The Dilemma of Constraint Programming

Constraint Programming is yet another application of the concept of Declarative Programming which is about describing a problem rather than devising an algorithm to solve it. Other examples of Declarative Programming include SQL, Linear Programming, HTML, XAML, SVG, and Regular Expressions. The idea is to let the user concentrate on formulating the problem rather than wasting a lot of efforts solving it. It opens the door for non-technical people to exploit the relatively cheap computing resources to solve real life problems that in the past would have required the cooperation of a team of subject experts and IT specialists to solve.

CP follows the same philosophy as LP but allows for a much greater expressive power. This means that problems that would be relatively difficult and tedious to formulate using LP are relatively straightforward when using CP. Example: Solving classic puzzles such as Sudoku or Zebra is relatively easy in CP but would require a complex Mixed Integer Programming (MIP) formulation, MIP being an extension of LP where some or all variables are assumed to be integers.

So, CP seems to be extremely exciting, until you tackle relatively simple problems such as Kuromasu and have a hard time formulating them in CP, for the simple reason that the required built-in constraints that would concisely describe the problem do not exist within any provided CP toolkit. As such you are left with two options:

  1. Formulate the problem using built-in constraints which proves to be quite convoluted loosing the theoretical ease of formulation, and inefficient because of the hundreds of constraints that have to be generated and ultimately managed by the solver at run time which may result in prohibitively long run times.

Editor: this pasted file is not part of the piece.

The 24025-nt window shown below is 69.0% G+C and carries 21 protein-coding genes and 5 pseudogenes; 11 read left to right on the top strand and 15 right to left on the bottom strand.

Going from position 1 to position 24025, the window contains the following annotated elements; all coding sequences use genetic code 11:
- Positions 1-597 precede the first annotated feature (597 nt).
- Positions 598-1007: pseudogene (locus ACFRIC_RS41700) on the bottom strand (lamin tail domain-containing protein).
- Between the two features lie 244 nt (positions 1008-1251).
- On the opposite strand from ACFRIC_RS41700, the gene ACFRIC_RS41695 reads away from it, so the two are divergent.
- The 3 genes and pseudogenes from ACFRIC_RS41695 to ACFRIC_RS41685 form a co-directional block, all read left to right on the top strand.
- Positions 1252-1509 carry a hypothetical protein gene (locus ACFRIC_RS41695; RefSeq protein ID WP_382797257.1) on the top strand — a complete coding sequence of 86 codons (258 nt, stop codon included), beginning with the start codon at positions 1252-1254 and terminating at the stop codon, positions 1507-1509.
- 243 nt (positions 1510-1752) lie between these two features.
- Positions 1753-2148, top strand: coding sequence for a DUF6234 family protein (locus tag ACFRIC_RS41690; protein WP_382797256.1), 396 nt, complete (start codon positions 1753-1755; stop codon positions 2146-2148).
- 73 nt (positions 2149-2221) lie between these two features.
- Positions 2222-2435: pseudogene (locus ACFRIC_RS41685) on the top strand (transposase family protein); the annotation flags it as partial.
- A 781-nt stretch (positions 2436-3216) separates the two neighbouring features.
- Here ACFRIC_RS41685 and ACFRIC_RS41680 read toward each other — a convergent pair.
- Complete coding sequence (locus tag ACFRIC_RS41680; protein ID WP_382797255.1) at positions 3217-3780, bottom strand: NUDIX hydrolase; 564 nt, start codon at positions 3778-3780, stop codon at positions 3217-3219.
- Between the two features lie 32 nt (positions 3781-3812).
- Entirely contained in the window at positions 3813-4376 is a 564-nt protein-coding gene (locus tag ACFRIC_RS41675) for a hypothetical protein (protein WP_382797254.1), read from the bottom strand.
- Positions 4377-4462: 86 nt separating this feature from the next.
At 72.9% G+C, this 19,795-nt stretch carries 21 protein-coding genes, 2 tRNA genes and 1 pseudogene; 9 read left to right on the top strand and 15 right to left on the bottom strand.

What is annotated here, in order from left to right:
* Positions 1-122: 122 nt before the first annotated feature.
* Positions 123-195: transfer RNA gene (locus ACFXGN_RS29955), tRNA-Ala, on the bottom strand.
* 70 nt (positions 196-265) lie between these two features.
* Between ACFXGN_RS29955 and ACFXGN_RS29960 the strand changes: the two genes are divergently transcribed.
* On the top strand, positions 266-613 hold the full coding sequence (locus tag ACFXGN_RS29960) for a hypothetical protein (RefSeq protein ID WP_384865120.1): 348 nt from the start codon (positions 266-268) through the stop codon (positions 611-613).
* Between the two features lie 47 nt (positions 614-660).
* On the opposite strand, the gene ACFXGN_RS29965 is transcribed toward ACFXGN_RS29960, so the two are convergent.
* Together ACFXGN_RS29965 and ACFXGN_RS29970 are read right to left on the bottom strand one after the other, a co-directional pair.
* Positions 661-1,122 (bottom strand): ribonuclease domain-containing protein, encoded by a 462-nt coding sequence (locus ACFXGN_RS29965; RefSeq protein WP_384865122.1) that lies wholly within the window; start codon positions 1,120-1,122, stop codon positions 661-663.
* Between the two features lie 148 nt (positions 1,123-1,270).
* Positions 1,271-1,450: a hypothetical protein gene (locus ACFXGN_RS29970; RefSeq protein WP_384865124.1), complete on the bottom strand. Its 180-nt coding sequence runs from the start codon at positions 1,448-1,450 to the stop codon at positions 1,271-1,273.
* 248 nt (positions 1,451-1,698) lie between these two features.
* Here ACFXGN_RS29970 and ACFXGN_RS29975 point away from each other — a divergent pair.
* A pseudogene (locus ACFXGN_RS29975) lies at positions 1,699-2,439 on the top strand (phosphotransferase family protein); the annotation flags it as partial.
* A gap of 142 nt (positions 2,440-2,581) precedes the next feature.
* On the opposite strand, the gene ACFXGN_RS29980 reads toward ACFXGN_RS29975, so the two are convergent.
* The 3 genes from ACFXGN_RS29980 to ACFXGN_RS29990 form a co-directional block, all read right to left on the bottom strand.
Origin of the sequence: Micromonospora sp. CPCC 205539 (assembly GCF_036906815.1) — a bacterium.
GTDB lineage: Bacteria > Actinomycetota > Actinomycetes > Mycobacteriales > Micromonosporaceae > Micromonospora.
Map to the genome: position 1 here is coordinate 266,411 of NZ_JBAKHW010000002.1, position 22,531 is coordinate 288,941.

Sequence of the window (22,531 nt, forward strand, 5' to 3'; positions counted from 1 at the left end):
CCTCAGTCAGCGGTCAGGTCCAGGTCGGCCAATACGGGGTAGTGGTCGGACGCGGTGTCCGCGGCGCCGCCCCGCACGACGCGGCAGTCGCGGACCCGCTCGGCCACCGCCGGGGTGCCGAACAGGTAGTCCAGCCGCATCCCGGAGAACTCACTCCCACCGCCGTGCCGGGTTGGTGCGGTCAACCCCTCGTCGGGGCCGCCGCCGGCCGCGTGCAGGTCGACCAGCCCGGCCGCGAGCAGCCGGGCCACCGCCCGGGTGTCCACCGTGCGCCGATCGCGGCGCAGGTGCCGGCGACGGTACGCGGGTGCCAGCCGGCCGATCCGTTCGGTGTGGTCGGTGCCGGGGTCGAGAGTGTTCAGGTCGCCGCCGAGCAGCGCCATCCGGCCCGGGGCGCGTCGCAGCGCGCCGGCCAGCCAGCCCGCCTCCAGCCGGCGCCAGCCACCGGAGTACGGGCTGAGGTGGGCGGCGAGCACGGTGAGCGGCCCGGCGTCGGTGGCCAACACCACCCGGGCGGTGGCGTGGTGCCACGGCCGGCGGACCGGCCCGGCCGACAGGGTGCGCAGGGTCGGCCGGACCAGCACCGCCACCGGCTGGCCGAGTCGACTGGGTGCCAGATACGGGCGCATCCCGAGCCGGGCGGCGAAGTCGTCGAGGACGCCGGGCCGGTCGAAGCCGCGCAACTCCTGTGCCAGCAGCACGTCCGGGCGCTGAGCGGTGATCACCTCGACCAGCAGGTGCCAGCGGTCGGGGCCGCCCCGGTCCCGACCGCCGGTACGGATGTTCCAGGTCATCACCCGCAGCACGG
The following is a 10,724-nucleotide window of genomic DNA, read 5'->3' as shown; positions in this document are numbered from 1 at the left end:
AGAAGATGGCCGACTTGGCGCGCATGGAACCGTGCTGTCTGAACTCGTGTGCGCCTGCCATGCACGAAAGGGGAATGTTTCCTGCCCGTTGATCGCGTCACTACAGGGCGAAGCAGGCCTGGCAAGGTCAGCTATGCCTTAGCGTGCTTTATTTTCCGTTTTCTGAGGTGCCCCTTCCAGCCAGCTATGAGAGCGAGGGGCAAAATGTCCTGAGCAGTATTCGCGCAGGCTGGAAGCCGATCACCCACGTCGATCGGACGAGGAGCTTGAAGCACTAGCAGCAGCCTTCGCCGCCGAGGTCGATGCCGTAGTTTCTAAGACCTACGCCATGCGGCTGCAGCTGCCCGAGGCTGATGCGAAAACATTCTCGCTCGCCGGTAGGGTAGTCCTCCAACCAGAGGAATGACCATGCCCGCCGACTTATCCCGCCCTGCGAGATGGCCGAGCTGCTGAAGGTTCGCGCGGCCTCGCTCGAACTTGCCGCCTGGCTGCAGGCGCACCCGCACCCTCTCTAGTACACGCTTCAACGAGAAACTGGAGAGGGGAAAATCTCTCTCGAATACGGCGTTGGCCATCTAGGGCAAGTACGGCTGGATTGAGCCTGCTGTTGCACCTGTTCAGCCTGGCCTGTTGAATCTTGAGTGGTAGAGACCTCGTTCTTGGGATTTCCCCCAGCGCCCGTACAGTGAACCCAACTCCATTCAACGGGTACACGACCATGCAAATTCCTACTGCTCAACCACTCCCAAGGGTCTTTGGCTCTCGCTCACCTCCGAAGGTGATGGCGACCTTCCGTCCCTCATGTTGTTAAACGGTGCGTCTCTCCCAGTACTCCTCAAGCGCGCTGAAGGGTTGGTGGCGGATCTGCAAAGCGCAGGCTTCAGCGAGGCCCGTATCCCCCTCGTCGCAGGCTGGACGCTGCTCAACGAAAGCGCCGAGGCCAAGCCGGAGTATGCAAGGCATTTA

2. Create user-defined constraints specifically tailored to the problem at hand: This requires understanding the internals of a specific solver such as Choco and implementing the new constraint using imperative programming, which in my opinion completely defeats the purpose of using CP as the declarative paradigm is mostly lost.

One might argue that it is still worth using CP as we may benefit from solvers that can transparently exploit prevalent multi-core CPU architectures. That argument might lose its strength as powerful API’s such as Java 7 Fork-Join and .Net Framework 4.0 Task Parallel Library (TPL) completely shield developers from the complexities of multithreaded programming.

Another aspect that hurts CP is the lack of a standard language and set of constraints so as to allow for portability and decoupling the API/Language from the solver. In LP, standard file formats such .MPS, and .LP allows feeding a problem to different solvers both proprietary and open-source. Moreover, high level languages such as AIMMS and AMPL can be used to model complex problems and use various solvers API’s to solve them. CP is badly in need of such mechanisms if it is to become as widely used as LP. Maybe, high level languages such as AIMMS and AMPL would gain into targeting CP solvers for particular classes of problems that are not well adapted to LP.

This article does not intend to be a CP bashing session. In fact, it stems from some good and bad experiences I had using CP and LP as I was so attracted by the Declarative Programming paradigm that I oversaw the obvious necessity to use the right tool for the right problem. For example, I tried to use LP to solve a scheduling problem and failed miserably as the solver was doing a completely blind search on a large computer generated MIP model (as no heuristics could be provided to guide the search). The other bad experience I had was solving Kuromasu using Choco CP API. It proved complex, inefficient and more difficult to implement than implementing a depth first search algorithm using Plain Old Java. Although I found a CP solution for Kuromasu, the “declarative” formulation was less than obvious and the run-time poor.

Conclusion: Do not use a hammer as a substitute for a screwdriver.

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